Mindset to Approach a Design-led Sales Pitch

Know what others expect of you when contributing to a ‘Pitch Presentation’

A little extra effort could go a long way

At OOZOU, to our design team, ‘a sales pitch’ is considered a challenging task where designers have to work together to express creativity with problem-solving skills, while appealing to the prospects at the same time.

Working on a pitch shouldn’t be much of a hassle for a team of designers. You might think that they share similarities with a ‘portfolio presentation’ type of work. Even so, when it comes to the company's sales pitch, there may still be some noteworthy things that we can improve upon when making contributions to the presentation.

Some research won’t hurt

Don’t just dive into whatever UI design you feel like doing at the moment. You can’t solve the problem if you don’t really know what it is. If your potential client gives you a brief and criteria for the pitch, read it. That’s the main priority you should be answering for.

Take some time to explore


Additionally, try looking up their product or service and see if you can conduct some quick research on their business and competitors, figuring out how the current situation could be improved further.

Define the ideas

As stated above, it’s likely that your potential client probably likes more than just an out-of-this-world UI with a shallow concept. Before any screens are made, consider what you want to solve. Try giving yourself (and your team) some thought-provoking questions like:

  • Are they focusing on the right problem?
  • Do they need to expand/focus more on their target user group?
  • Could the problems happen because of a bad UX practice?

Seeing the ‘true’ problem of a product is perhaps the most important aspect of your solution.

Outline your structure of the pitch first

You are probably excited about that great idea you want to try out. The suggestion would be to roughly plan out the overall layout of your presentation first. Put notes on each page to quickly come up with the amount of time you have to spend and how detailed you want them to be.

When you have your slide outline, discuss with your team to see if there’s anything worth adding in or cutting out to save time. Run it roughly in your head to see if the slide order is connected in a sensible way to tell a coherent story. Any presentation shouldn’t last too long or contain too many pages or the prospect might not pay enough attention to what you’re saying.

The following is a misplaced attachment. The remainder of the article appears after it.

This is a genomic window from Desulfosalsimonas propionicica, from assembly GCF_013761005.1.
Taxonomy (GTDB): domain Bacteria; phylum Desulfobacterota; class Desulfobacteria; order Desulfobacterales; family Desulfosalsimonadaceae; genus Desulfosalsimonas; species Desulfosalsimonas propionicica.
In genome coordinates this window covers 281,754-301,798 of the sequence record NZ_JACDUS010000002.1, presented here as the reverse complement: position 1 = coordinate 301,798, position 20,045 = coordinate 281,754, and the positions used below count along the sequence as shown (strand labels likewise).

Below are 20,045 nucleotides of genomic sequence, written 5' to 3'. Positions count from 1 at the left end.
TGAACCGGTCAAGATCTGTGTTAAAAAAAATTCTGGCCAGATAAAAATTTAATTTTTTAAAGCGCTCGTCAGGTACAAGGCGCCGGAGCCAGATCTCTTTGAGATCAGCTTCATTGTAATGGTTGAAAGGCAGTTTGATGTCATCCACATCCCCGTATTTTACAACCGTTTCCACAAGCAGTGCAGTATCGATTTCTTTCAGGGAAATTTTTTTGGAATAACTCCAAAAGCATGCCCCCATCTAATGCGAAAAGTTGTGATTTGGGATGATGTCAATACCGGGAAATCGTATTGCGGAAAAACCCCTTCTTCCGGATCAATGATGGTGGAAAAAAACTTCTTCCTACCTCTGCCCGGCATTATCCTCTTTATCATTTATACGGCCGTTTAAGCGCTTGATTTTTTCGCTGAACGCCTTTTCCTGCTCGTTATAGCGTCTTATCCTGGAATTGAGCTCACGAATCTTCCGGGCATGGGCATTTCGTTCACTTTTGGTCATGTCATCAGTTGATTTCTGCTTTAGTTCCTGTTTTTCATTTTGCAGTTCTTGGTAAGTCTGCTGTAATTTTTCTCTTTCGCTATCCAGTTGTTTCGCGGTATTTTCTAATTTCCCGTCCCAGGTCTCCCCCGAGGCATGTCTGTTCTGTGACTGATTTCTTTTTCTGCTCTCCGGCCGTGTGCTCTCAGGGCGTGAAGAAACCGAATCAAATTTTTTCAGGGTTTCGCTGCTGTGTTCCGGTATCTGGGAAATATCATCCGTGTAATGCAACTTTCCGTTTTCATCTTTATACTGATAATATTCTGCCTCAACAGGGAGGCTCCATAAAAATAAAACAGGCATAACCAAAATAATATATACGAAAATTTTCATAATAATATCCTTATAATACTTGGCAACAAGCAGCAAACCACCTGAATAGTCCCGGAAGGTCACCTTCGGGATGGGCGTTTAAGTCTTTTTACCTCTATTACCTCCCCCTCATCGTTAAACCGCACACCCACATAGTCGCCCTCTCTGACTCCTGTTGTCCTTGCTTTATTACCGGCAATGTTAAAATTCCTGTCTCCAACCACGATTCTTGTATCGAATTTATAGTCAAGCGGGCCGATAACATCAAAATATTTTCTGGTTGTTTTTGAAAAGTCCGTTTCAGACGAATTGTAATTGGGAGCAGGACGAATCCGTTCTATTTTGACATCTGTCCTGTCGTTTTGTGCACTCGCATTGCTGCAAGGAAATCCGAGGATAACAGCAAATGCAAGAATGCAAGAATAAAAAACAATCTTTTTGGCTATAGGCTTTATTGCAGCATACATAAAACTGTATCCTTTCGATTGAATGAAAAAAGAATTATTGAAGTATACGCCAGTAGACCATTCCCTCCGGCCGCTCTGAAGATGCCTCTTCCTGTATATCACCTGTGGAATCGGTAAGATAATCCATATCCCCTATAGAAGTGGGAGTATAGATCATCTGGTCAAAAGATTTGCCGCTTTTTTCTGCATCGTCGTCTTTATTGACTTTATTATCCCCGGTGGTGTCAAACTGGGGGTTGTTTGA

Point out what’s wrong

If need be, weak spots and glaring issues of their current product are worth mentioning in order to paint a bigger picture of what’s not been going so well. Do your research and try your best to figure out why. Be respectful and keep the critique constructive and reasonable.

Be open-minded and do your best to research and suggest your idea for a solution. Give them the benefit of the doubt and keep in mind that they might have a solid reason for that particular weak spot on their product. After all, they called you there for a reason.

If you can’t explain it reasonably, it doesn’t make sense

You cannot win clients over with your design alone. Practice giving out concise answers and opinions. Consider if you also have anything to back up your design decisions. Anything could be of use while presenting your concept, be it from quick research or even your own experience as a designer.

Try talking over with your colleagues the reasons behind your design in order to confirm whether they’re on-board with you. Everyone in the room might stay silent during your presentation, but always keep yourself prepared with firm answers for any potential question. This will foster more confidence in your idea and that feeling will permeate into your voice as well.

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Be honest

You’re not tricking them into working with you. The most common mistake I notice is that people are often afraid to be honest and only say the things they ‘think’ their client wants to hear. It’s deceiving and could risk your engagement in the long run.

The whole pitch process is to show what your team/company is capable of and to highlight your problem-solving skills. Accept that it may not be the definitive solution that your soon-to-be client ultimately wants. After all,  they have been running the business for who knows how long. You're not gonna solve all their problems in 2 days making the pitch anyway!

Speak up for you and your team. Be humble, stay realistic.


Don’t overcommit on perfectionism

Chances are you probably have about 5-10 minutes to present your design portion of the pitch at the meeting. Be careful not to over-prepare the mockup screens. You may unintentionally spend too much time on making a spotless non-practical UI. If you think that it’s ‘good enough’ to carry your point across, move on to the other part of the presentation. You can always come back and polish it up later.

But make it memorable

That being said, no one wants to look at a lifeless design pitch with calculated responsive text line-height. Make it the way you’d want it to look on your favourite dribbble artist page! You can work out the realistic details later on when you’re actually working on it. (provided you landed the contract in the first place!)

What an incredible coffee machine they have

Let your work leave a lasting impression. If you can breathe new life into generic-looking design conventions and make it as eye-catching as possible, that alone would leave a good impression for the client. Make it so that when someone mentions the company’s name, they will likely remember your team’s ‘stunning’ slides.

Now go out and make your team proud!


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Gavin
I'm a full-time Product Designer (and a Front-end enthusiast) at OOZOU in Bangkok, Thailand
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